A hydrophobic president?
President Noy—who got very good ratings in the latest popularity surveys—is not a hands-on leader during times of emergency or calamity when people need to be reassured by the Chief Executive that everything’s going to be fine.
His presence was needed in the flooded areas in the provinces of Bulacan and Pampanga at the height of typhoons “Quiel” but he chose to stay in the safety and comfort of Malacañang.
This is a president who doesn’t want floodwater to wet his feet and his pate soaked in rainwater.
One is reminded of that Philippine Air Force general years ago who had himself carried piggyback-style by a subordinate because he didn’t want his boots to get wet after he disembarked from a boat.
It looks like P-Noy, the Armed Forces commander-in-chief, has the same mentality as that Air Force general.
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Can you blame the guy for thinking the way he does, considering that he belongs to the cacique or landlord class? P-Noy probably grew up believing that the poor can fend for themselves, since that’s how his family that runs Hacienda Luisita regards its plantation workers. His favorite line that the Filipino people are his boss—“Kayo ang Boss Ko”—rings hollow because he has not been to these typhoon-ravaged areas.
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The President’s rah-rah boys and girls, however, are quick to defend his absence. “What usually happens is that when he shows up in calamity areas, he becomes the focus, and not the victims,” said Undersecretary Abigail Valte, the Palace’s spokesperson.
“That’s precisely what the President wants to avoid. His point is that we should make sure that the national government is giving help,” she added.
The more Palace “communications experts” defend their president for not going to typhoon-ravaged places, the more they drown him in the quicksand of adverse public opinion.
I chanced upon Sen. Bong Revilla distributing foodstuff to the typhoon victims last Saturday at the San Marcos Elementary School in Calumpit, Bulacan, which had been converted into an evacuation center.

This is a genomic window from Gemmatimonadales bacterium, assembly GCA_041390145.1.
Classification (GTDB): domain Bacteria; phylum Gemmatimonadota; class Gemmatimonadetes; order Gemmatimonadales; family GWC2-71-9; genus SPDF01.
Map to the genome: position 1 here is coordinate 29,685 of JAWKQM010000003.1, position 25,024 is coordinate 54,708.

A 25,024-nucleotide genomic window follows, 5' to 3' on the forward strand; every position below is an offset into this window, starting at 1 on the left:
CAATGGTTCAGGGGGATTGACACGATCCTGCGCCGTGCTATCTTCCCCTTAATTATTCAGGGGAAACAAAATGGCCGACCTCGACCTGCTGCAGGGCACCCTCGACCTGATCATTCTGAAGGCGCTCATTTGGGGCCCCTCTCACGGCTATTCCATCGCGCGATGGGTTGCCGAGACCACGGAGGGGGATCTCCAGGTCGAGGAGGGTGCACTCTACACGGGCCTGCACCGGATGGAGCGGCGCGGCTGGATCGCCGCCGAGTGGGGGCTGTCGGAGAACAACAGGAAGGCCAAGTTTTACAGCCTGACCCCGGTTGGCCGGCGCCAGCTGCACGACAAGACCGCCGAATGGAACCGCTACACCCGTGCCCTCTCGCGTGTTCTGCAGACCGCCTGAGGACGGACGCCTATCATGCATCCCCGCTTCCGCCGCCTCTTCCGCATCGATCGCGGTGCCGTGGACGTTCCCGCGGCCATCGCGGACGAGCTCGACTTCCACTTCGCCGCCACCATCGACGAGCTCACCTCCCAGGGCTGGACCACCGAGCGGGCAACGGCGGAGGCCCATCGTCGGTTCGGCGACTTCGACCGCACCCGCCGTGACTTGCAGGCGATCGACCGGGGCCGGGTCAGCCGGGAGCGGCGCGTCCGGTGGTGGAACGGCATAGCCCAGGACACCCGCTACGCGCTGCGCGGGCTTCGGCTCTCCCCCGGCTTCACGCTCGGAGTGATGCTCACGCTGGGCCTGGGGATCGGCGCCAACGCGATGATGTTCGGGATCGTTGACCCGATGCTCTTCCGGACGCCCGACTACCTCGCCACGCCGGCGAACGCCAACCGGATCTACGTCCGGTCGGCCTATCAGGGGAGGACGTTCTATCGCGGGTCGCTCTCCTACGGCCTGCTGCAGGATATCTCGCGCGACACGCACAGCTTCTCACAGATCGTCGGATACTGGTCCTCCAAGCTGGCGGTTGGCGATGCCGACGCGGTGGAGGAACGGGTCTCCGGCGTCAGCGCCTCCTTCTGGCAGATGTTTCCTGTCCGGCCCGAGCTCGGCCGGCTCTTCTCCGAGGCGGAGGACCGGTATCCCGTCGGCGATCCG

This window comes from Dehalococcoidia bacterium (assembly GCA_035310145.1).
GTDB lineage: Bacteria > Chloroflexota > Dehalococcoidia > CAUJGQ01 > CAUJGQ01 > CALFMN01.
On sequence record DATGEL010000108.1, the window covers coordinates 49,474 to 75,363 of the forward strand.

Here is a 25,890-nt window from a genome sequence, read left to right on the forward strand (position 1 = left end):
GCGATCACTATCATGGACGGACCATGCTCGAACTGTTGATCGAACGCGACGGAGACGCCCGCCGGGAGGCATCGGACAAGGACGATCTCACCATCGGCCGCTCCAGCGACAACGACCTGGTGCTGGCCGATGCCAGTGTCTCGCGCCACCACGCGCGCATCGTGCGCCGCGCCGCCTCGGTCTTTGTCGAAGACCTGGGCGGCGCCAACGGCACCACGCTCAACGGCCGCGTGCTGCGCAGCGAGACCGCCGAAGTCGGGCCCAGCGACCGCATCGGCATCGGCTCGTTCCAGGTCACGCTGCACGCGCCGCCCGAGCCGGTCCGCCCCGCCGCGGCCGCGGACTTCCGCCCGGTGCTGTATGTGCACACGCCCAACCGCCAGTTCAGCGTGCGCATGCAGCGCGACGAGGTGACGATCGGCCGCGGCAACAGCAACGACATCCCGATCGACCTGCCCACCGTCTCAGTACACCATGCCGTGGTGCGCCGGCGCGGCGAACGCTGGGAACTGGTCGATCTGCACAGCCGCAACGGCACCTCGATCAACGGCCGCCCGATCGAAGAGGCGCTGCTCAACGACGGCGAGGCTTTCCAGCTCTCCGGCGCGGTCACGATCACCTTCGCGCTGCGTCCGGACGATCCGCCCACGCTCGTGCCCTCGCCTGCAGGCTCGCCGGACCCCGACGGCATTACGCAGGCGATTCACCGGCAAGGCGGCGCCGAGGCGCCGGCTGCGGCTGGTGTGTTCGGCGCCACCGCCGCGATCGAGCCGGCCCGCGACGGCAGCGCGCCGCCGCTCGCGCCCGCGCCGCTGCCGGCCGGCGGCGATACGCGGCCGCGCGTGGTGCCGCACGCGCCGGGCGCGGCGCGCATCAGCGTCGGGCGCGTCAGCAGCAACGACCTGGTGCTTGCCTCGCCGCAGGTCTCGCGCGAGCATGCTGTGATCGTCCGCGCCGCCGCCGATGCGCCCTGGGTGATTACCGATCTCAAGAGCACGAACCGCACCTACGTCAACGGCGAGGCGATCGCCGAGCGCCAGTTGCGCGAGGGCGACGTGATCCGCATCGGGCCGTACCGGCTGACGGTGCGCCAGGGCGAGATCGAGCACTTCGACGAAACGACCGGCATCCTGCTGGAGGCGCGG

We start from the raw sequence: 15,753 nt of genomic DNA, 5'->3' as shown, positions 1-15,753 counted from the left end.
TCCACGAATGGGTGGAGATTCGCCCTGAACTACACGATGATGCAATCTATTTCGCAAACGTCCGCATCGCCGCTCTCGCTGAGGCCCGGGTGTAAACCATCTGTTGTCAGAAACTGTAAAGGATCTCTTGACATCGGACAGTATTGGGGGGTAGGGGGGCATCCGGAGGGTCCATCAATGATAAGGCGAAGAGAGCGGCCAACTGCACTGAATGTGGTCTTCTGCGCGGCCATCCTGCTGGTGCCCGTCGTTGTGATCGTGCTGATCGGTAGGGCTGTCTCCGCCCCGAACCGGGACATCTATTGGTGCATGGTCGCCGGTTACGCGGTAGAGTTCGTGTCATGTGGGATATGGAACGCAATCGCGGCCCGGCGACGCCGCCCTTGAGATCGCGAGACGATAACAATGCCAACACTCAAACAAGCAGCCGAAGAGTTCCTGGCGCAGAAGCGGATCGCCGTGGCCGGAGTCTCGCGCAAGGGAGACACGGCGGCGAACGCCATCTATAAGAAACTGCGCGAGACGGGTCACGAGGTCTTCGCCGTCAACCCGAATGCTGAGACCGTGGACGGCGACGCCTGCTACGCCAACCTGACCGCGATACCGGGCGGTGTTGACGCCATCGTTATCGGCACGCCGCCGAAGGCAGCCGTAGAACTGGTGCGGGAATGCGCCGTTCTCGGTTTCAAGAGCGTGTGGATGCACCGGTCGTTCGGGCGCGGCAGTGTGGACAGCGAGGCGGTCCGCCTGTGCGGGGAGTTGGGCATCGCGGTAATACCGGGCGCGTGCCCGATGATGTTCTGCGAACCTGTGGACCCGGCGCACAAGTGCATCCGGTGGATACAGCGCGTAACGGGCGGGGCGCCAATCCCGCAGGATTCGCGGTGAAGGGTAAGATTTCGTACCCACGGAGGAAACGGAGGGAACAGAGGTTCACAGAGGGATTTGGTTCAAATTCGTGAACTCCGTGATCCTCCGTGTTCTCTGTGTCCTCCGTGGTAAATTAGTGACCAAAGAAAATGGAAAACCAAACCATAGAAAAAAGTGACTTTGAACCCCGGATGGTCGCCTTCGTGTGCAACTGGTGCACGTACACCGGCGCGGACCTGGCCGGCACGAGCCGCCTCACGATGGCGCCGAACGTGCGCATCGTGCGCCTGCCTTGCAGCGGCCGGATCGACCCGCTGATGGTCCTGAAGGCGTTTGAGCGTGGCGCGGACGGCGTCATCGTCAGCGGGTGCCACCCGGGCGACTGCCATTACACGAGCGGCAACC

Revilla’s presence was much appreciated by the calamity victims.
“Ibig pong sabihin sa pagdating niya rito ay ’di kami pinababayaan ng pamahalaang nasyonal (His coming here means that the national government has not abandoned us),” said an old woman, one among 500 families housed at the evacuation center.
If Revilla, a very popular movie star and legislator, can visit the typhoon victims, why can’t P-Noy do the same?
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Billionaire tycoon Manny V. Pangilinan was with former Sen. Dick Gordon, Philippine Red Cross chair, all of Sunday when the latter visited several flood-ravaged places.
MVP saw for himself the plight of the victims and told Gordon he would send more help even if his subordinates had already done so.
Ramon Ang, president and CEO of San Miguel Corp., made his presence felt big-time when his boats conducted rescue sorties into flooded villages.
Ang ordered SMC to buy wooden-hulled and rubber boats with engines two years ago in the wake of Tropical Storm “Ondoy.”
Ang’s boats came in handy when “Pedring” and “Quiel” battered Central Luzon during the weekend.
If MVP and Ramon Ang showed concern for the plight of the typhoon and flood victims—when they didn’t have to—why couldn’t P-Noy do the same thing by showing up at the calamity areas?
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